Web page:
Our code returns: `12.0`

.

In this example, a numerical value `(12)`

was stored as a string in our program. The `float()`

method converted this value into a floating-point number.

You can use the `+`

and `-`

signs to denote whether you want your string to be converted to a positive float or a negative float. Here’s an example of this in action:

float_string = float("-12") print(float_string)

Our code returns: `-12.0`

. Notice that our data is now stored as a float, rather than a string. This is evident because our number is not in quotation marks, and ends with `.`

.

Strings can also contain `NaN`

, `infinity`

, or `inf`

. These combinations of letters are used to represent invalid numbers (`NaN`

) and infinity values (`infinity`

or `inf`

).

## Python Float(): Example

Let’s walk through a more detailed example to show how to use the `float()`

method in Python.

Say that we are creating a math game for fourth-grade students who are learning about adding and subtracting decimal numbers. This game will give students a math problem to solve and will evaluate whether their responses are accurate. Because we are working with decimals, we’ll want our code to convert each number to a float.

Here’s the code we could use to create this game:

answer = round(12.2 + 14.6, 1) student_input = input("What is 12.2 + 14.6?") if float(student_input) == answer: print("You're right!") else: print("The correct answer to 12.2 + 14.6 is", answer, ".")

When we run our code and input the correct answer `(26.8)`

in response to the prompt, our code returns the following:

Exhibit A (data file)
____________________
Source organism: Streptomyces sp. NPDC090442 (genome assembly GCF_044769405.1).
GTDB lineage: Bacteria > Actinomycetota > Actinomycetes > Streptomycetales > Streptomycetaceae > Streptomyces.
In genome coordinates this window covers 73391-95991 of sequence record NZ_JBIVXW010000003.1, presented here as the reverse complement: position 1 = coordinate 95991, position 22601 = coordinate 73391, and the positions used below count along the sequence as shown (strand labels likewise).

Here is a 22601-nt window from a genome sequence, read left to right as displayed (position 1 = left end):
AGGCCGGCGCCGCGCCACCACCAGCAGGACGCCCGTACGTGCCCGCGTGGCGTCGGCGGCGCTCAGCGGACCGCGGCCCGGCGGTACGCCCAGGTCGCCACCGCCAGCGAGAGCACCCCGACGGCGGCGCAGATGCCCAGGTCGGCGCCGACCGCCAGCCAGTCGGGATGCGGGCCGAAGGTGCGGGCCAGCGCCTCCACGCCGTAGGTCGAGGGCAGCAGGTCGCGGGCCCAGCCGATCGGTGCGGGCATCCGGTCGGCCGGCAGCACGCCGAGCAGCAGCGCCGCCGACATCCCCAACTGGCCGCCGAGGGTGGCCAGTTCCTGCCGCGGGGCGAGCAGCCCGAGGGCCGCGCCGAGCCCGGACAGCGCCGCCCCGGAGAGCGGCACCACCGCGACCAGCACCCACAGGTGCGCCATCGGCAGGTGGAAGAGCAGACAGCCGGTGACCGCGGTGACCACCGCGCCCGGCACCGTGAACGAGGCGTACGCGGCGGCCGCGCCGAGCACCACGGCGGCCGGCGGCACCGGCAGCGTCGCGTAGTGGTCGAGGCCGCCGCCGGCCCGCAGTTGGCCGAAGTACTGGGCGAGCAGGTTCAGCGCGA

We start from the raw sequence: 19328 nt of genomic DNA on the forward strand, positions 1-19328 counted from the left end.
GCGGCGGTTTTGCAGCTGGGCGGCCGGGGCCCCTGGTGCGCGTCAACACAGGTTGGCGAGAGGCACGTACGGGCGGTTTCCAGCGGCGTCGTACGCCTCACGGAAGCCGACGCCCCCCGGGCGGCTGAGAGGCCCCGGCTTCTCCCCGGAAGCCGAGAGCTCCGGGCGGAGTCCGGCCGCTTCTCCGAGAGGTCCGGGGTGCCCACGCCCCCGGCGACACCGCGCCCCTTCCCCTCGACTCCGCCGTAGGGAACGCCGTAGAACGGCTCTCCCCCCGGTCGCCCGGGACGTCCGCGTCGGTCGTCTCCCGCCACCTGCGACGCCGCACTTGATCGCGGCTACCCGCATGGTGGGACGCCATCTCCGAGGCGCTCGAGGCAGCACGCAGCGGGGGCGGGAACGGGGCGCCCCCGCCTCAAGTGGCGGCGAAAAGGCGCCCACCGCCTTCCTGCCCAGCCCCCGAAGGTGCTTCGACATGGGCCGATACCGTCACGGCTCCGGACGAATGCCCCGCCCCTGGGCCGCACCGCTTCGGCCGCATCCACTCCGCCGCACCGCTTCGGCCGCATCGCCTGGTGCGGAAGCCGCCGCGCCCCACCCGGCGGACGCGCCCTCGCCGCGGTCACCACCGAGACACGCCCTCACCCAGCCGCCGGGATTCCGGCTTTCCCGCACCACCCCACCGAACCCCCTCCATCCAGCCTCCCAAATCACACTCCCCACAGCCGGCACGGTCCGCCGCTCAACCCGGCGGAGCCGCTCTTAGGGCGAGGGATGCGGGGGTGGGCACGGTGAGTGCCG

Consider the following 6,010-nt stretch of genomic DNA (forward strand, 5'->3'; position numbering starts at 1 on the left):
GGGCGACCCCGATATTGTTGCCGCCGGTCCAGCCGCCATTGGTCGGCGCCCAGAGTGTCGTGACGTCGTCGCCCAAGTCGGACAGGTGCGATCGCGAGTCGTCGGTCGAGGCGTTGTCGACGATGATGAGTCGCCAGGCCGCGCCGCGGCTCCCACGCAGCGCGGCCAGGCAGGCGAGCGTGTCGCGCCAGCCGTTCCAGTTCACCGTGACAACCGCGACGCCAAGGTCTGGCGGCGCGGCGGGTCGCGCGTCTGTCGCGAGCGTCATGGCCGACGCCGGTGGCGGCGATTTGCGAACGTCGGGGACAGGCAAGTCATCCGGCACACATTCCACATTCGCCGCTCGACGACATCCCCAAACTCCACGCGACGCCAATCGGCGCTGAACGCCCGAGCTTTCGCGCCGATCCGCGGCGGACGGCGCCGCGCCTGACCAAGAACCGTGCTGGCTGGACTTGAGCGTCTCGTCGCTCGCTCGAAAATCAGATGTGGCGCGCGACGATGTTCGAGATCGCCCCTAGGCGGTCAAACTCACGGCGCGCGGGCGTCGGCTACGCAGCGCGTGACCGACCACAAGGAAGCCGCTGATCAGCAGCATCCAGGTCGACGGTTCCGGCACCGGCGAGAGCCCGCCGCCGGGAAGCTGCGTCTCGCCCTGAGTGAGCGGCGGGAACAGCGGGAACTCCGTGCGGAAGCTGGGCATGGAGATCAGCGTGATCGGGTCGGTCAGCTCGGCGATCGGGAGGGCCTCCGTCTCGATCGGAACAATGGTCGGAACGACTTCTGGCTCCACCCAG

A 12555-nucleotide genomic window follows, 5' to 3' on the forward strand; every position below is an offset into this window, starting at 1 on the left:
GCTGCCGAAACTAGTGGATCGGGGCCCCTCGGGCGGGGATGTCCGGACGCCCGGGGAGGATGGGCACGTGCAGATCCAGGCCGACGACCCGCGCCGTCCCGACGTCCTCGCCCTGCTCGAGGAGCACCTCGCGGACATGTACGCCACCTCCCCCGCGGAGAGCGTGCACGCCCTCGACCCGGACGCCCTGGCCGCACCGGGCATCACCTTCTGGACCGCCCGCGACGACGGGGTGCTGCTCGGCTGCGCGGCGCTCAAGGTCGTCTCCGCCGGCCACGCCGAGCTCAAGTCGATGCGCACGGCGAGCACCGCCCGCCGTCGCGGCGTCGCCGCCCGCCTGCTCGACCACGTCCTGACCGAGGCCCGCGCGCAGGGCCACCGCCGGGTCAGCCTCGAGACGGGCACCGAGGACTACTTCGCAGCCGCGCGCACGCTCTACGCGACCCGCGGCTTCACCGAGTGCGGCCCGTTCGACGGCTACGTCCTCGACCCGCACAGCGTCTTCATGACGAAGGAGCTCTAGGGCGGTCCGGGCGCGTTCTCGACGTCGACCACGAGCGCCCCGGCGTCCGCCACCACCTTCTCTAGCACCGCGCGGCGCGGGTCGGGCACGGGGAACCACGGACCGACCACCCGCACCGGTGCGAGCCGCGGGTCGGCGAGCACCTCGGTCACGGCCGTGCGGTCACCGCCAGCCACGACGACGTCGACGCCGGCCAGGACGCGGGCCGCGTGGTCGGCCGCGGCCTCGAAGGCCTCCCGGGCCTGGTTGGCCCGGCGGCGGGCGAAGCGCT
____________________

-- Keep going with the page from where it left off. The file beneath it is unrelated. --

What is 12.2 + 14.6? 26.8 You're right!

When we run our code and input the incorrect answer (for example, -2.4) in response to the prompt, our code returns the following:

What is 12.2 + 14.6? -2.4 The correct answer to 12.2 + 14.6 is 26.8.

Let’s break down our code. On the first line, we calculate the answer to a math problem (12.2 + 14.6) and use the `round()`

method to make sure we have a value that is rounded to one decimal place.

Then, we use the `input()`

method to ask a student to input an answer to the math problem. The parameter of the input method here is the question our program will ask students (`What is 12.2 + 14.6?`

)

On the next line, we use an `if`

statement to compare whether the student’s answer is equal to the answer our program calculated. Importantly, we use the `float()`

method to convert the variable `student_input`

to a float. We must do this because the `input()`

method returns data in a string format, and we cannot compare a string to a float. So, in order for our program to work, we needed to convert `student_input`

to a float.

If a student enters the correct answer, the message `You’re right!`

is printed to the console; otherwise, the console prints the correct answer, which follows the text we set to precede the answer (`The correct answer to 12.2 + 14.6 is`

).

## Conclusion

Floating-point numbers are a crucial part of programming. They allow developers to work with decimal values. This tutorial discussed the basics of floating-point values in Python and walked through a few examples of how to use the `float()`

method to convert integers and strings to floating-point numbers.

You’re now ready to start working with floating-point numbers and the built-in Python `float()`

method like an expert!